Mekenna Sandstrom, For The Miami Student

It’s a typical Saturday afternoon for first-year Taylor, whose name has been changed to protect her identity. After a long week, it’s time to have some fun with friends. The weather is finally nice and the season of backyard parties is just beginning. Taylor and her friends decide to venture off-campus to a party behind a fraternity house.

Little does Taylor know, she will consume only half a drink before the rest of her day becomes hazy. Taylor walks into the party an eager first-year, excited for a good time, and walks out the victim of drug-slipping.

According to an article by USA Today, 15,000 American women and men find themselves in the emergency room after being unknowingly drugged. About 60 percent of those cases occurred after the unknown suspect slipped a drug into the victim’s drink.

Miami is no exception to this statistic, as Miami University Police Department Chief of Police John McCandless explained.

“We’ve certainly taken reports, maybe four or five in the last semester, where victims believed they’d been given substances that had altered their physical state,” McCandless said.

At the party, Taylor and her friends decided to pour themselves some shots. They were having a fun time and enjoying each other’s company. The only thing they were missing were some “chasers,” Taylor said, referring to a non-alcoholic beverage, often a juice or soda, with which one can wash down a shot of hard liquor.

One of Taylor’s friends was good friends with a fraternity member at the party. He gallantly offered to fetch her a “chaser,” and because Taylor knew the member was close to her friend, she thought nothing of it.

The fraternity member turned around to go behind a tree to get her a chaser and returned shortly to deliver it to her. That is the last thing Taylor remembers of that Saturday.

Unfortunately, it is all too common to be drugged without knowing it. The Office on Women’s Health, which is part of the U.S. Department of Health and Human Services, lists not taking drinks from other people as a top suggestion when protecting yourself from being a victim. McCandless advised strongly against it or against taking a drink from a communal container.

“If you do make the decision to consume, drinking from a common container can be risky,” McCandless said.

Director of Student Wellness Rebecca Baudry, touched on the importance of prevention of the crime as a whole.

“It’s important to look at how to prevent the victim,” Baudry said. “But it’s also important to look at how do you prevent the crime.”

Miami has a few programs that deal with sexual assault and prevention, but Baudry encouraged students to be aware of their situation.

“It’s important to know the signs and what to do,” Baudry said.

Taylor and her friends continued to have a good time at the party, but soon decided to head over to “Beat the Clock” at Brick Street Bar and Grille. Though Taylor has no recollection of this, her friends noticed she was acting intoxicated but they assumed she had just consumed a lot at the party.

As the afternoon wore on, her friends decided it was time to leave “Beat the Clock” and return to the residence halls. It had now been two hours since she had consumed the drink at the party behind the fraternity house, but she was still acting very drunk and started to show some odd symptoms. Taylor’s friends began to realize something was really wrong with their friend-no amount of alcohol could be producing this reaction. With this in mind, it was clear Taylor needed to go to a hospital.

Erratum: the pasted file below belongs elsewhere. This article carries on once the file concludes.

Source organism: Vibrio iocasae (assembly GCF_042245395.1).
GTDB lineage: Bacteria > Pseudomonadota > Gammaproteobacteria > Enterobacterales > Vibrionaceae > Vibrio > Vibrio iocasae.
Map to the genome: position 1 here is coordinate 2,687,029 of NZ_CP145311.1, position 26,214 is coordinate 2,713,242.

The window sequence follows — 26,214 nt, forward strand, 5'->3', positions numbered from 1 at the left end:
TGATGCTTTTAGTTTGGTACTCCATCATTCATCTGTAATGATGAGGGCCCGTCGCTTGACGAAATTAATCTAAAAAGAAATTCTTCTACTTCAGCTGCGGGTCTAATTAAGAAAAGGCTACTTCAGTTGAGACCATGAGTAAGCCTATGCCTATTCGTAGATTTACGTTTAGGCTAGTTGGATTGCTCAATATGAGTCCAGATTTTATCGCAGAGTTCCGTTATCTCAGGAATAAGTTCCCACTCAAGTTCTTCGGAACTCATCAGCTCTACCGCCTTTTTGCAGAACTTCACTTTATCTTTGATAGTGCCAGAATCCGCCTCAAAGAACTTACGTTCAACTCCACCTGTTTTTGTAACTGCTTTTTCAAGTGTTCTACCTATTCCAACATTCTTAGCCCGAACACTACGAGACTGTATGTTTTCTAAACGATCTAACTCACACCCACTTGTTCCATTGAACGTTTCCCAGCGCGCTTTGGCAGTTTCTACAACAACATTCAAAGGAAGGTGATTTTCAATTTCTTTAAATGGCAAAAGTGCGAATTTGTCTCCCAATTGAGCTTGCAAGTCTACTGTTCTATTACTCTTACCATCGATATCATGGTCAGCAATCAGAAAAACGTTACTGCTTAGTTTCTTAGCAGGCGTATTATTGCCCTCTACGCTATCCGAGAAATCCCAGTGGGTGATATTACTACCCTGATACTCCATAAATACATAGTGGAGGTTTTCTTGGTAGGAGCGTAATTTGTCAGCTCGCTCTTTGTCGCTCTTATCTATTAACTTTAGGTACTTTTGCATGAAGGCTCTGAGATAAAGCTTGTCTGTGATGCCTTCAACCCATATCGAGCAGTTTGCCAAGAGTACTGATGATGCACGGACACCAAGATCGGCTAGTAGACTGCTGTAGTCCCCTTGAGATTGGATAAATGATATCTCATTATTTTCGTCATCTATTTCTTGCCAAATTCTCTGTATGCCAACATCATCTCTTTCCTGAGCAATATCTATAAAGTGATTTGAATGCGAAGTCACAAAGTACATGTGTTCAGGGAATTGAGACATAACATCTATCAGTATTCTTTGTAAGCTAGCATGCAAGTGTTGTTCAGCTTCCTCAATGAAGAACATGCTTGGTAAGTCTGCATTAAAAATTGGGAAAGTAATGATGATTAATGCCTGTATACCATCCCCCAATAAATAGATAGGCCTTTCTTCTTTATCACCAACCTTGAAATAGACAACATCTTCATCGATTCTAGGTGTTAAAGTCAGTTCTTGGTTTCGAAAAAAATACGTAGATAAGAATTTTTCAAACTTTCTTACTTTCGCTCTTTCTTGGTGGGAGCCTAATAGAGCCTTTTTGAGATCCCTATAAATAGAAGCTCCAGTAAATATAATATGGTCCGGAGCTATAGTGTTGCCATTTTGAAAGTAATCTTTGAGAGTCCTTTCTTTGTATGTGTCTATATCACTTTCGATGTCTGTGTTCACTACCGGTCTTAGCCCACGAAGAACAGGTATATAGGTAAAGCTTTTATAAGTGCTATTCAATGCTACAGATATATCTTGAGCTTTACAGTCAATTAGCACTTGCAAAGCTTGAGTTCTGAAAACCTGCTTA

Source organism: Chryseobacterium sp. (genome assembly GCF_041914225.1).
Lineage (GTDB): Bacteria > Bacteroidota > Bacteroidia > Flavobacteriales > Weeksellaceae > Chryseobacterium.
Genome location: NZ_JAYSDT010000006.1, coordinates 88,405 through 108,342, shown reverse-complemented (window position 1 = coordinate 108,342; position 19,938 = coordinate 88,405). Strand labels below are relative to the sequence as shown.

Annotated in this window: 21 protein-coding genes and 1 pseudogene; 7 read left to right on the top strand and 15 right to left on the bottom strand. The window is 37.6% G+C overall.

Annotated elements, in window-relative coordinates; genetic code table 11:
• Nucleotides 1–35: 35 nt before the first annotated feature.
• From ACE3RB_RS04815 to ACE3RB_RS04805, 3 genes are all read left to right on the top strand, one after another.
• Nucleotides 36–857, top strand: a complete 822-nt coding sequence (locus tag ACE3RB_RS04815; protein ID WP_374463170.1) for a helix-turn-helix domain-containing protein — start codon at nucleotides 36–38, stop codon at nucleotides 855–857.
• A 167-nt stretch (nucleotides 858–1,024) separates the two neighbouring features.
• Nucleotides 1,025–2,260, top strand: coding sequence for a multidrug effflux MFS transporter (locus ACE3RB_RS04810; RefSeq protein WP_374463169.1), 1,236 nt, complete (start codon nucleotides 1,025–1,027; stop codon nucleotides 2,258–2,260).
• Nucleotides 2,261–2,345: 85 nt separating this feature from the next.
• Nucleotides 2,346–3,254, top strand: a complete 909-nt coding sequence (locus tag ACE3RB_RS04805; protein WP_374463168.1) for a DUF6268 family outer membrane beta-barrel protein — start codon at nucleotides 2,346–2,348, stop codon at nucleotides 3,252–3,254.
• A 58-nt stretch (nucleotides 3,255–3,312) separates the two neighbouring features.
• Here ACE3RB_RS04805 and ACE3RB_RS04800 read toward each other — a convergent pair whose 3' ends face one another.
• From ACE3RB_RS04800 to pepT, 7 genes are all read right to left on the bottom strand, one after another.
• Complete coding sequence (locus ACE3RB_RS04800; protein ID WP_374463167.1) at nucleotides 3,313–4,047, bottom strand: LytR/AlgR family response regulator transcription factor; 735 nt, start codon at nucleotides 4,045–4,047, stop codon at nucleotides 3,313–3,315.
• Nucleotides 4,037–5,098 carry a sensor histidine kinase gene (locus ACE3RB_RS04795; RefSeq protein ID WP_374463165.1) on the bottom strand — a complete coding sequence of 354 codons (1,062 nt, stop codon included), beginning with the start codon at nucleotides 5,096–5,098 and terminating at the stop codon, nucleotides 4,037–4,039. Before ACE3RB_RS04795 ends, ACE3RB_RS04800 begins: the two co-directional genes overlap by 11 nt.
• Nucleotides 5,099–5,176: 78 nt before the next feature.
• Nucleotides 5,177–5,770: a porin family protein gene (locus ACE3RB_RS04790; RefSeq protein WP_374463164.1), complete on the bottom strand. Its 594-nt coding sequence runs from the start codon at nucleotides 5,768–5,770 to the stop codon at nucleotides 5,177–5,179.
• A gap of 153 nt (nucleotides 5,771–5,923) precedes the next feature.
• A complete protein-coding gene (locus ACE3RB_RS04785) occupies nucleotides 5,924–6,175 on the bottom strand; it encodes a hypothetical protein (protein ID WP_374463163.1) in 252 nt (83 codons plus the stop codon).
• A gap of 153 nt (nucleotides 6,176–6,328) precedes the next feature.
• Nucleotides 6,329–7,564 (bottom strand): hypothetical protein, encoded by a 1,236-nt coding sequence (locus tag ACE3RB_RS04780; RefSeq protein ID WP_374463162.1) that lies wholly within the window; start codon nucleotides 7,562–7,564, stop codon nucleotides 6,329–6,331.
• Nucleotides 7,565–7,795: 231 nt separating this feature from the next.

According to the Office on Women’s Health, some of the signs a person has been drugged include drunk feelings, problems talking, confusion and difficulty with motor movements. Following the incident, date rape drugs can cause loss of memory during the period.

After blood tests came back at the hospital, the doctors told Taylor they had found Codeine and Rohypnol in her body. Though this shook her, she opted not to file a report with the police.

McCandless said the decision of whether to report such an event to the police was up to the individual but he encouraged students to report it someone, so they could be connected to resources for helping them process what happened.

“The decision to report is a very personal one,” McCandless said. “We encourage students to report to the police but if they don’t feel comfortable talking to the police, the university has a lot of resources as well.”

Taylor is not the only Miami student to be drugged at a party and was fortunate her friends observed her odd behavior and intervened. House parties, both in the greek and non-greek communities, play host to such dangers for all who chose to consume alcohol at them.

Sam Crockett, President of the Inter-Fraternity Council at Miami, said he does not often receive reports of any drugs with alcohol violations. But when they do come in, it is often a tough case to handle.

“It’s hard for us to know or prove that the drugs were in the system mainly because toxicology reports are private,” Crockett said. “But we do follow up on the fact that fraternities may have been serving alcohol to minors and we do act upon that.”

Cait Duckworth, president of the Panhellenic Council at Miami, also stated Panhellenic will get involved if such a case comes through, however reports do not occur often.

“We don’t have a lot of things come through regarding drugs mixed with alcohol,” Duckworth said. “But that doesn’t mean it isn’t a main concern for us.”

IFC and Panhellenic both encourage Miami students to always be safe with alcohol, and despite rumors denied that such situations are as common as people make them out to be. Regardless, they do still happen and the Greek community along with the university takes it very seriously.